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that's what struck me as well- anytime you want an saw, you want a BELT not a box magazine - that was the ONLY fault of the bren
imo
 

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I know that the piston operated H&K 416 supposedly operates cooler and cleaner than the direct gas impingement of the AR original. But limiting this weapon to a 30 round magazine feed system just doesn't seem to fit the bill of "replacing the M-249", which is belt fed AND can except magazines if the stuff hits the fan and they run out of linked ammo.
I don't believe it's a one for one replacement, but more of an addition to the squad, and in some cases a replacement. I think they're finally catching on that the Russians have used their RPK's to great effect and seeing that a lighter squad auto that allows the gunner to be a single man operated weapon (meaning one guy can operate and pack all of his own ammo), and transition to a regular rifleman is a very nice thing to have.

Keeping it to a 30 round mag makes sense from the standpoint of keeping from overheating the weapon. Even if the barrel is good and thick, 4-5 30 rounders in a row will make that weapon downright uncomfortable to handle.

In fact, when you think about it...the US is really morphing into an infantry squad that's looking an awful lot like a Russian squad. I guess we're just slow learners.

The M4 is now the size of an AK. The M110 & M14 DMR's are being used in the role of designated marksman, precisely the role of the SVD in the Russian squad. Then they have the belt fed SAW which is analogous to the RPK, and finally the 240B fills the role of the PK. (in truth, the RPD is only used by special ops anymore).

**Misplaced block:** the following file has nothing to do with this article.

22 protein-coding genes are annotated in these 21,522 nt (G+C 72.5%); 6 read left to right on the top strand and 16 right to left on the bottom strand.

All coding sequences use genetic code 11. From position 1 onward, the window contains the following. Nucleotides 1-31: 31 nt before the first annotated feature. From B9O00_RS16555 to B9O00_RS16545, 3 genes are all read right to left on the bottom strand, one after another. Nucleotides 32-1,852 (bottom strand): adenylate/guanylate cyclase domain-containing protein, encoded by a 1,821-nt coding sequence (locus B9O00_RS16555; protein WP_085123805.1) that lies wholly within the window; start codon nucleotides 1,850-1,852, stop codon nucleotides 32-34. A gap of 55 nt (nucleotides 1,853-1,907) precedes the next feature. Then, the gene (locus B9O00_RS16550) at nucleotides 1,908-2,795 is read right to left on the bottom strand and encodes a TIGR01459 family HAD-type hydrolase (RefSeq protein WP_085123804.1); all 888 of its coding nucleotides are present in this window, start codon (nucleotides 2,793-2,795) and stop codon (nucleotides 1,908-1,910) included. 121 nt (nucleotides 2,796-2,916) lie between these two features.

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The Corps has been pining over the loss of the automatic rifleman ever since the M14E2 proved useless in the task. Waaay back when (BAR days), the ideal rifle squad had 4 3 man fire teams made up of one automatic rifleman and 2 riflemen.

I'm not real sure what the barrel change method is on the M249 (or if it exists), but Kevin has a point. About 10 30 round mags and the barrel is toast on a non-changable barrel.

I've seen a number of different figures on the cyclic rate of a BAR. I do know that there were a couple of versions of the BAR. The only one I ever actually fired had two cyclic rates: slow and real slow. It was extremely easy to keep rounds on target on the real slow rate.
 

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the barrel change on the 249 is covered on youtube- I should doubt if 1 could change the barrel any faster- stoner thought it was a good enough idea that he put it on the mk23
 

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Do not confuse the role of the Auto rifleman with the Machine gunner. Different weapons different deployment. Being a 45B20 many years ago, I got saddled with either an M-203 40mm grenade launcher, the Auto rifleman position (in a maintenance company) or being on the machine gun crew. As the Auto rifleman I got an M-16A1, a clip on bipod and 4 magazine pouches and 13 30 round magazines. I also got to run with the look and find out squad constantly during field exercises. I also got some range time with the infantry.
Geoff
Who notes the Stoner 63 system could have used real development, but everybody said no we want the Colt.
 

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Sometime this morning before I read this post I realized I forgot the M79. The guys who toted those frequently took up one auto rifleman spot on the so-called ideal infantry squad.